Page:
This type of disco dance image has got some critical textures and thin lines. What is the efficient way to remove white background keeping all texture and pattern intact as the original?

  • @MarkRead while true, it's not an accepted behavior to say just that. Instead, check the code of conduct and do anything else that is appropriate: write an answer / downvote / flag / etc graphicdesign.stackexchange.com/conduct – Luciano Mar 19 at 9:01
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    There are so many ways of doing this that your question is just too broad to be answered. Also, if your image is vector (it looks like a vector stock image) it would probably be easier to use a vector application like illustrator or inkscape. – Luciano Mar 19 at 9:04

You could use the Background Eraser tool in Photoshop, although there are many ways to remove backgrounds in Photoshop, and no single "efficient" way. Which method you choose would depend on the kind of image. In your example the Background Eraser would work well on the image because it has solid areas of colour.

enter image description here

Example, using the Background Eraser

enter image description here


It's already suggested that get the original vector image. In theory you could edit it in Illustrator - simply delete the white shape, if there exists one. Or remove its fill or disable the shape in the layers panel.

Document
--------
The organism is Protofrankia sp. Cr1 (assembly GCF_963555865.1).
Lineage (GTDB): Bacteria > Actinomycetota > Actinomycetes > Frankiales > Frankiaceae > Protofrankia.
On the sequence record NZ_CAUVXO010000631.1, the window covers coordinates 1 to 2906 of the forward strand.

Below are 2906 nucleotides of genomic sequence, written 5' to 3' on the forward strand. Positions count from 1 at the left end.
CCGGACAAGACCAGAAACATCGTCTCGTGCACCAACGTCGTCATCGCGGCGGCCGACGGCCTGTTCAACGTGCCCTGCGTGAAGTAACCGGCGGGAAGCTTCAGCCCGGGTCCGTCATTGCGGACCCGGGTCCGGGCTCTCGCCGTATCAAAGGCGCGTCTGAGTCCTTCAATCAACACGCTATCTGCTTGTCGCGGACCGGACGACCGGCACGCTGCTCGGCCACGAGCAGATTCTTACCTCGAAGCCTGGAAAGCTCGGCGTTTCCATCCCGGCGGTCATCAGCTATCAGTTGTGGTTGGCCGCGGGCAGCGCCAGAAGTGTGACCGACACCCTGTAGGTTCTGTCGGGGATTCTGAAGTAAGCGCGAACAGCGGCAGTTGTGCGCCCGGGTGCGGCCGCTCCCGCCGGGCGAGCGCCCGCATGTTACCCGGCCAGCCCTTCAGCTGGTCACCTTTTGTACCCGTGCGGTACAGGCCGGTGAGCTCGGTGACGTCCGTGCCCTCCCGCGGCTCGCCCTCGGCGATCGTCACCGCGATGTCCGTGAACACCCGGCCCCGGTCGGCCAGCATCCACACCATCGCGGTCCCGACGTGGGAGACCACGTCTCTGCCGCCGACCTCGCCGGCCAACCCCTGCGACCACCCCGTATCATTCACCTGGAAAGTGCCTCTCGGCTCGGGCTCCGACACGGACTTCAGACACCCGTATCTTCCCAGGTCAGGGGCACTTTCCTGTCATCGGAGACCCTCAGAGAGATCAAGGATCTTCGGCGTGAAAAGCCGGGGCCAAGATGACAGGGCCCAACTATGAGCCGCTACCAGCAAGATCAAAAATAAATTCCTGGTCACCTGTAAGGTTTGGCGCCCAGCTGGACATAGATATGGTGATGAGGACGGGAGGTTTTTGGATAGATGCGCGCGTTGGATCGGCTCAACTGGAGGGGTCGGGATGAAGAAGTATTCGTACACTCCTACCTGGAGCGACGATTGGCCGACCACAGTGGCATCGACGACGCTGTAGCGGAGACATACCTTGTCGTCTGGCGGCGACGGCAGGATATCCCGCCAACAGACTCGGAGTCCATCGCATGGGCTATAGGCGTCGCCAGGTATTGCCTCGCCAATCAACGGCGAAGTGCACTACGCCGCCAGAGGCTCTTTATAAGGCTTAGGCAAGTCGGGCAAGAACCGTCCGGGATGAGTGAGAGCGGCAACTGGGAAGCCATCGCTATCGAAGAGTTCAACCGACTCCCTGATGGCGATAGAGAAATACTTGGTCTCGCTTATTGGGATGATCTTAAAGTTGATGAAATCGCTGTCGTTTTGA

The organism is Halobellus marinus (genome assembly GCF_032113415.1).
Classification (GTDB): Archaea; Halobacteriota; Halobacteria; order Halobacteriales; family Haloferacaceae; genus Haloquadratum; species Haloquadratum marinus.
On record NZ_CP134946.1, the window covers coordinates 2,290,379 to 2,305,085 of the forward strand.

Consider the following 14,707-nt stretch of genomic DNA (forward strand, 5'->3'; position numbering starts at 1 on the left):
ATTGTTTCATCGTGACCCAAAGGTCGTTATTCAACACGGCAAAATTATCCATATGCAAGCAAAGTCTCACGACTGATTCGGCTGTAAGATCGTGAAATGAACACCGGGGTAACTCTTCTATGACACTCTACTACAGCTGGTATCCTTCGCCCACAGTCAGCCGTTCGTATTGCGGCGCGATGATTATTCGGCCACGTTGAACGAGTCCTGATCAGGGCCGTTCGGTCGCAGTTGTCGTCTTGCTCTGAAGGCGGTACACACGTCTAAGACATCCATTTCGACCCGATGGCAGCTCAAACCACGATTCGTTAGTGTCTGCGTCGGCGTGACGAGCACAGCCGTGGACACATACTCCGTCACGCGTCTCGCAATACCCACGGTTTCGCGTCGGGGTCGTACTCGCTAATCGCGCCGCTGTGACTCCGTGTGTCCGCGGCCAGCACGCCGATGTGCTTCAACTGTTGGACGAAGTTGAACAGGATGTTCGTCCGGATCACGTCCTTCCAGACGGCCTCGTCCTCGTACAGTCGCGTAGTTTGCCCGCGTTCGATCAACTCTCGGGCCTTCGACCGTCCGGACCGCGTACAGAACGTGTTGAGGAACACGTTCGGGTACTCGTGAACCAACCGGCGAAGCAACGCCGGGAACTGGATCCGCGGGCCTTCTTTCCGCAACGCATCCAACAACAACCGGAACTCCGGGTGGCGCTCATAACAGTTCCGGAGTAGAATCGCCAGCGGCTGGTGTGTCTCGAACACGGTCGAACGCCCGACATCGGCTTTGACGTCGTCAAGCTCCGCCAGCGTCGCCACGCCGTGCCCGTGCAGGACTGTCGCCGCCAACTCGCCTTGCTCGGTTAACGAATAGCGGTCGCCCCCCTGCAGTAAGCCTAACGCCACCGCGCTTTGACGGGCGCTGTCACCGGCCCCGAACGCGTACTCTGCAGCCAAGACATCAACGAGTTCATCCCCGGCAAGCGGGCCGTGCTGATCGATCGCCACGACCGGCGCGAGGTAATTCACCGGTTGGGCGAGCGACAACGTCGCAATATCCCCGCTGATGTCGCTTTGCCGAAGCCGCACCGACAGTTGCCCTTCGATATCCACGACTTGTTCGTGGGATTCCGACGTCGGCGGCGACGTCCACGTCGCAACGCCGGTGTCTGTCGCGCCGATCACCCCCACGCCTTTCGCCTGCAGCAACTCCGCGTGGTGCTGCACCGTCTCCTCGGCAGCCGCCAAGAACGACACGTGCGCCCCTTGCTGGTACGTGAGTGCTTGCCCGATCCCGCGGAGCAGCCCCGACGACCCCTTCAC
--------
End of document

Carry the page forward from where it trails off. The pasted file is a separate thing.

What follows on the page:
If a single layer bitmap image with white background is all you have, you must (see Note1) work in Photoshop or other bitmap image editor. I guess you already have tried to make selections with "magic wand" and "select color range" and the result isn't satisfactory.

But you can insert a layer mask where all white is inverted to black and black+colored areas are white. So, duplicate the image layer and mix the duplicate to black and white with Image > Adjustments > Black and White:

enter image description here

Apply Image > Adjustments > Invert to turn it negative.

Insert a layer mask to the original image layer. Copy the inverted BW version to the clipboard. Paste it to the layer mask. You get the mask onscreen under editing by clicking the mask icon in the layers panel and holding Alt at the same time. Paste in place to retain the right place.

The result:

enter image description here

In theory you could a little tune the mask by applying the curves tool to it. You can increase the contrast of the mask with good control this way. If the image is noisy, like JPGs often are, it very easily makes the edges ragged.

In this case Curves do not make it better, BW mix gave enough contrast alone.

Note1: Actually you can also try to trace this to vector domain. Do it in colors and remove white. Your included version unfortunately has too low resolution for this route. It has too many nearly faded lines and borders. If you want to try it, use in the beginning at least 16 colors. It's done here in Inkscape.

enter image description here A grey background is inserted to show those faint lines and borders. You can change them to black manually.

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